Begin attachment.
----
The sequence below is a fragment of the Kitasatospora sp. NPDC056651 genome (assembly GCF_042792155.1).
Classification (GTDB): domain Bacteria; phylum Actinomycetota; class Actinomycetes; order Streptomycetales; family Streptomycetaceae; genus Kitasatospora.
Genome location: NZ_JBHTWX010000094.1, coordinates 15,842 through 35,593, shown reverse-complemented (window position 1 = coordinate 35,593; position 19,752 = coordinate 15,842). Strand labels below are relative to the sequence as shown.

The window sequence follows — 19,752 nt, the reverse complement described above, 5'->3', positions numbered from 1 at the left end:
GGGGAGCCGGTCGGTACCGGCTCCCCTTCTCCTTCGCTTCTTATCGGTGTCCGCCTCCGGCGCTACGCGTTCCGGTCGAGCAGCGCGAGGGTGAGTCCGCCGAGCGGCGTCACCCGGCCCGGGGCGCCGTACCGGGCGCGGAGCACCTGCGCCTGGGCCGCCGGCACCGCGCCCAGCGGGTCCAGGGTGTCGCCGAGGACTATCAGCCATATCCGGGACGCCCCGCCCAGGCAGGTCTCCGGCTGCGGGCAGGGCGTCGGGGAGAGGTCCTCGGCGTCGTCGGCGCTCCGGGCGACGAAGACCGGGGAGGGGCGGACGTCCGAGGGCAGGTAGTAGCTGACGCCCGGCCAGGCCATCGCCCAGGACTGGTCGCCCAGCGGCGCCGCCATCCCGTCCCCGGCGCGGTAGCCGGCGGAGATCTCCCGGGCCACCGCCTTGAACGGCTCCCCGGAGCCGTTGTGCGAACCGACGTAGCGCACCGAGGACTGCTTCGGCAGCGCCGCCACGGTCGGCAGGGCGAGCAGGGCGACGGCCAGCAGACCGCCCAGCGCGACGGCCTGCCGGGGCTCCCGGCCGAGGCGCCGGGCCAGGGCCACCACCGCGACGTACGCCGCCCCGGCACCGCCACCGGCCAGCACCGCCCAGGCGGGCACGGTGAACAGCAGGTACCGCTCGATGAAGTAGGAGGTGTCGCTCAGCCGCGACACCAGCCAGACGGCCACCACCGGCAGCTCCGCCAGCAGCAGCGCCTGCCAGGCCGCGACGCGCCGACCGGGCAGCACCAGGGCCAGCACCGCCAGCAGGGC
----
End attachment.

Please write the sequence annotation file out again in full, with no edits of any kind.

The sequence below is a fragment of the Kitasatospora sp. NPDC056651 genome (assembly GCF_042792155.1).
Classification (GTDB): domain Bacteria; phylum Actinomycetota; class Actinomycetes; order Streptomycetales; family Streptomycetaceae; genus Kitasatospora.
Genome location: NZ_JBHTWX010000094.1, coordinates 15,842 through 35,593, shown reverse-complemented (window position 1 = coordinate 35,593; position 19,752 = coordinate 15,842). Strand labels below are relative to the sequence as shown.

The window sequence follows — 19,752 nt, the reverse complement described above, 5'->3', positions numbered from 1 at the left end:
GGGGAGCCGGTCGGTACCGGCTCCCCTTCTCCTTCGCTTCTTATCGGTGTCCGCCTCCGGCGCTACGCGTTCCGGTCGAGCAGCGCGAGGGTGAGTCCGCCGAGCGGCGTCACCCGGCCCGGGGCGCCGTACCGGGCGCGGAGCACCTGCGCCTGGGCCGCCGGCACCGCGCCCAGCGGGTCCAGGGTGTCGCCGAGGACTATCAGCCATATCCGGGACGCCCCGCCCAGGCAGGTCTCCGGCTGCGGGCAGGGCGTCGGGGAGAGGTCCTCGGCGTCGTCGGCGCTCCGGGCGACGAAGACCGGGGAGGGGCGGACGTCCGAGGGCAGGTAGTAGCTGACGCCCGGCCAGGCCATCGCCCAGGACTGGTCGCCCAGCGGCGCCGCCATCCCGTCCCCGGCGCGGTAGCCGGCGGAGATCTCCCGGGCCACCGCCTTGAACGGCTCCCCGGAGCCGTTGTGCGAACCGACGTAGCGCACCGAGGACTGCTTCGGCAGCGCCGCCACGGTCGGCAGGGCGAGCAGGGCGACGGCCAGCAGACCGCCCAGCGCGACGGCCTGCCGGGGCTCCCGGCCGAGGCGCCGGGCCAGGGCCACCACCGCGACGTACGCCGCCCCGGCACCGCCACCGGCCAGCACCGCCCAGGCGGGCACGGTGAACAGCAGGTACCGCTCGATGAAGTAGGAGGTGTCGCTCAGCCGCGACACCAGCCAGACGGCCACCACCGGCAGCTCCGCCAGCAGCAGCGCCTGCCAGGCCGCGACGCGCCGACCGGGCAGCACCAGGGCCAGCACCGCCAGCAGGGC